Until Saturday, the channel will loop previous Taco Day videos for your TacoDay preparation. We’ll see you at TacoDay4!

a reason for twitter

twitter_logo1I have grown to love twitter.  It’s still seems strange when I say things like this out loud, but I love knowing what my friends (locally & globally are up to) and I love sharing with them (or whoeverelse is interested) what I’m up to.  I have met people who live near me through twitter.  I have learned about issues other are fighting in our city through twitter. And I’ve learned through twitter that there are plenty of people around me who love and care for Phoenix as much as I do.  We even use twitter as a way to send out reminders and updates for communitasPHX.

I have become a twitter evangelist lately, mainly because I selfishly want to know what cool things those I care about are doing and thinking.  But I have found it difficult to convince others to dive into to twitter.  I am not sure why I find such hesitation.  Most seem to view twitter as the “next fad” in social networking (it may be) and are reluctant to migrate their time, energy, and online life from facebook to twitter, just as they did from myspace to facebook not so long ago.  Most fail though to see it’s potential to connect with new people both near and far, both of common interests and of common views.

Buddy and blogger, Jon Reid, today blogged about his discovery rediscovery of twitter through the Flight 1549 crash into the Hudson a few weeks ago.  Twitter’s use during the crash was interesting and the most clear example yet of how twitter is much more “just like Facebook status”.  It is becoming an instant news vehicle.  Those who are experiencing the news (ie. inside the downed plane) can “tweet” the news via their cell phones, iphones, or pdas immediately and the world can (and does) take notice.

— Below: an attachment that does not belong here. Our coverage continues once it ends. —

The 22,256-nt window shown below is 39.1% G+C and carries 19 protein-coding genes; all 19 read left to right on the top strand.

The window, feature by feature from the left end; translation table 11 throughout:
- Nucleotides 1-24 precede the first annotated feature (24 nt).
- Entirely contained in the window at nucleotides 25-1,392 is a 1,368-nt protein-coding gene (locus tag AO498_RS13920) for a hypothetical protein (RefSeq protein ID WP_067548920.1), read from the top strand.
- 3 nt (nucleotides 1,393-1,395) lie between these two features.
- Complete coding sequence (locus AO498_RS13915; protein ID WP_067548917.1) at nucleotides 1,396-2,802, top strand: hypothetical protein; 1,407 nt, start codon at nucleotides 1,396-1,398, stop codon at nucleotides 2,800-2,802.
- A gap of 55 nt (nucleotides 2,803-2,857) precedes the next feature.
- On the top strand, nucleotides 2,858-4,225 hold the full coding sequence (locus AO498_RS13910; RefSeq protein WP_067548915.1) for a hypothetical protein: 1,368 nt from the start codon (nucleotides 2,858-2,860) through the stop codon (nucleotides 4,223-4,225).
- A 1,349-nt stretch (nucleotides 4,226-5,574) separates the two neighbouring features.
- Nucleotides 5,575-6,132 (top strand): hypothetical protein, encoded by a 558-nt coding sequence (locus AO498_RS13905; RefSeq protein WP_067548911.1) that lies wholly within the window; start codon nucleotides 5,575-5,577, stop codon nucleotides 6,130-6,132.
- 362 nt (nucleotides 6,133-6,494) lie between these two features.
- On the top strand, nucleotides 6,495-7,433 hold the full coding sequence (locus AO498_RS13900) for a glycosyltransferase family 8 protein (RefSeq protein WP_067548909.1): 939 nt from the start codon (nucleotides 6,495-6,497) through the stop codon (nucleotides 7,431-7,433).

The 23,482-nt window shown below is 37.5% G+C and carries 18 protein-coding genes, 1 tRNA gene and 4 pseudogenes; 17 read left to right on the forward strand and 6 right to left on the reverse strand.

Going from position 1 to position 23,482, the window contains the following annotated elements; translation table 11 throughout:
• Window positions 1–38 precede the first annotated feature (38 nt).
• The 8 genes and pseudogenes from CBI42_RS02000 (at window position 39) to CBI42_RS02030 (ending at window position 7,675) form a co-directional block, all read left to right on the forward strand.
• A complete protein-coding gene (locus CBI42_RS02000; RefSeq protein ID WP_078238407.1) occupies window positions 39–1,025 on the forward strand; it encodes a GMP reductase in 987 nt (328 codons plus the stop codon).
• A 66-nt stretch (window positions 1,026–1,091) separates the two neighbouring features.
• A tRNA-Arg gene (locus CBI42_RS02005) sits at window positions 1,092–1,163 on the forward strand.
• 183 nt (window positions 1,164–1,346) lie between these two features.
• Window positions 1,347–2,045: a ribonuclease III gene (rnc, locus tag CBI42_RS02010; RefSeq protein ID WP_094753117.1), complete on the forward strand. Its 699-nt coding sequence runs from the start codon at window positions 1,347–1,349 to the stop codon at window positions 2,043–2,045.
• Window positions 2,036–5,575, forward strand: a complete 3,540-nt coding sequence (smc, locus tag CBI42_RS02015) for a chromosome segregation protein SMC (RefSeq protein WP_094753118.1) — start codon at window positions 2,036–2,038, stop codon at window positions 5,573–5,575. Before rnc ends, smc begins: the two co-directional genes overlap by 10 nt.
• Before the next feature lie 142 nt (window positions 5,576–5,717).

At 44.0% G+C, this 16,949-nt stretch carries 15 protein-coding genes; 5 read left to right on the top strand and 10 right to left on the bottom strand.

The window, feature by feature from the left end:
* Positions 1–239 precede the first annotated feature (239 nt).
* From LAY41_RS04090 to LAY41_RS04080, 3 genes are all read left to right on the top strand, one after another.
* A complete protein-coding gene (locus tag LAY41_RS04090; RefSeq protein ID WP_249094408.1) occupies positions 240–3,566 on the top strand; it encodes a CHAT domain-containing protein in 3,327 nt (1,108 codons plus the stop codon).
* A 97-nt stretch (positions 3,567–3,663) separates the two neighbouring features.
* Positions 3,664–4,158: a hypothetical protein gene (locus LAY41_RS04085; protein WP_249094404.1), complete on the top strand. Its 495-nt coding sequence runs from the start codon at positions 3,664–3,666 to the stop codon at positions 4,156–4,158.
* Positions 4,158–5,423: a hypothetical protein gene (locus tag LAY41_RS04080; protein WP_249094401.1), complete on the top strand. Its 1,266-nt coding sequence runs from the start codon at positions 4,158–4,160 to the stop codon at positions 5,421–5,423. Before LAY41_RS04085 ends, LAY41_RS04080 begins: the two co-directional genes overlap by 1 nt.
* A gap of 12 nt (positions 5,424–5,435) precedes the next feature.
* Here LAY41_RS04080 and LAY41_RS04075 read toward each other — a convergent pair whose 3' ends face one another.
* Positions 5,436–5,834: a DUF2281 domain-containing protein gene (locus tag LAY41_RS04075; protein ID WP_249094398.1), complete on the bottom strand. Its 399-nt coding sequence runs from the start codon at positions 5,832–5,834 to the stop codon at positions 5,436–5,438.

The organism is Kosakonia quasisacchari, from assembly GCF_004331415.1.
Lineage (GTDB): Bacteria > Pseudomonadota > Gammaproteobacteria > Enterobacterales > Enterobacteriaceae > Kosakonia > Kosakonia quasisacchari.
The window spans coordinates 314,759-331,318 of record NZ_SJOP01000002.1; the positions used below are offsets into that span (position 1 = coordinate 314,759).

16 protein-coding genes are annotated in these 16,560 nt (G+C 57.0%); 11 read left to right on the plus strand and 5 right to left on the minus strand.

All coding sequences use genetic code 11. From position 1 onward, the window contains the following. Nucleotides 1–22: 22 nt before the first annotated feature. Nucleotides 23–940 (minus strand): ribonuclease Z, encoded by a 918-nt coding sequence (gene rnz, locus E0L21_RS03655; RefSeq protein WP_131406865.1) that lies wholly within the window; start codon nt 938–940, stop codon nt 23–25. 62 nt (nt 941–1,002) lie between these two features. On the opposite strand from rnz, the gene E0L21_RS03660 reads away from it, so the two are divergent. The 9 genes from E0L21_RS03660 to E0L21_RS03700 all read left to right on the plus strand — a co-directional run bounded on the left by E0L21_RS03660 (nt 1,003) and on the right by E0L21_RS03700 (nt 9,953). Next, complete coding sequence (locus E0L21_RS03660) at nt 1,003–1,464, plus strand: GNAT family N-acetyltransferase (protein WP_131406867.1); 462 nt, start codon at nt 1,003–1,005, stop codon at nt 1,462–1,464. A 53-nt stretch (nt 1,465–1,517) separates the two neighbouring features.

If you are still standing of the twitter fence, not sure if it’s for you, take a look at Jon’s perspective and see if he doesn’t convince you.

Twitter curiousty Trigger: Flight 1549 via Blog One Another

By the way…..you can find my personal tweets here, my design company tweets here, and communitasPHX tweets here


griefI’ve discovered that there is an emotional experience I feel from time to time. One in which I lose myself to an introspective and analytical spirit. Until now, I didn’t know it’s root or cause. It is a feeling I’ve known before, one in which I find some odd comfort in.

It is grief.

As dimensions of my false self crumble, I am left to deal with their death. The death of a dream, the death of a belief; today it is the death of control.

I am overwhelmed by the loss of my ability to control the whole of my life. As long as I live in community with others, I now recognize that I do not have the final say in how my story unfolds.

I must discover and come to terms with a new understanding of control. This is the grief I am experiencing.

A Successful 1st Attempt